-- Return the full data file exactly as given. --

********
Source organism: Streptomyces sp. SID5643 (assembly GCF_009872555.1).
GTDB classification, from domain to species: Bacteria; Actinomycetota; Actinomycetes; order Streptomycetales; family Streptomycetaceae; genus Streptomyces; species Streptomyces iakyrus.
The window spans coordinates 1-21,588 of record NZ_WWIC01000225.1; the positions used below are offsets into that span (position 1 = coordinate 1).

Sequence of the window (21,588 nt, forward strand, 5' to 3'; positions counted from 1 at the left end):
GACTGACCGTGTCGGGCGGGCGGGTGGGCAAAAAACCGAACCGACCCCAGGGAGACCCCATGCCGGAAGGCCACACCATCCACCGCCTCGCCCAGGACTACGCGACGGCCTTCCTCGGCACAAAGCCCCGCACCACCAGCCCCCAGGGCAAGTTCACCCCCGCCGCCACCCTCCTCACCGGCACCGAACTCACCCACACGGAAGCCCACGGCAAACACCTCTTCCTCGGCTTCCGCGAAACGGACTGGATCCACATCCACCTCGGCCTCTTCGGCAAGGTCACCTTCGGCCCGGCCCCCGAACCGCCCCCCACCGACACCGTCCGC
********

Source organism: Streptomyces sp. SID5643 (assembly GCF_009872555.1).
GTDB classification, from domain to species: Bacteria; Actinomycetota; Actinomycetes; order Streptomycetales; family Streptomycetaceae; genus Streptomyces; species Streptomyces iakyrus.
The window spans coordinates 1-21,588 of record NZ_WWIC01000225.1; the positions used below are offsets into that span (position 1 = coordinate 1).

Sequence of the window (21,588 nt, forward strand, 5' to 3'; positions counted from 1 at the left end):
GACTGACCGTGTCGGGCGGGCGGGTGGGCAAAAAACCGAACCGACCCCAGGGAGACCCCATGCCGGAAGGCCACACCATCCACCGCCTCGCCCAGGACTACGCGACGGCCTTCCTCGGCACAAAGCCCCGCACCACCAGCCCCCAGGGCAAGTTCACCCCCGCCGCCACCCTCCTCACCGGCACCGAACTCACCCACACGGAAGCCCACGGCAAACACCTCTTCCTCGGCTTCCGCGAAACGGACTGGATCCACATCCACCTCGGCCTCTTCGGCAAGGTCACCTTCGGCCCGGCCCCCGAACCGCCCCCCACCGACACCGTCCGC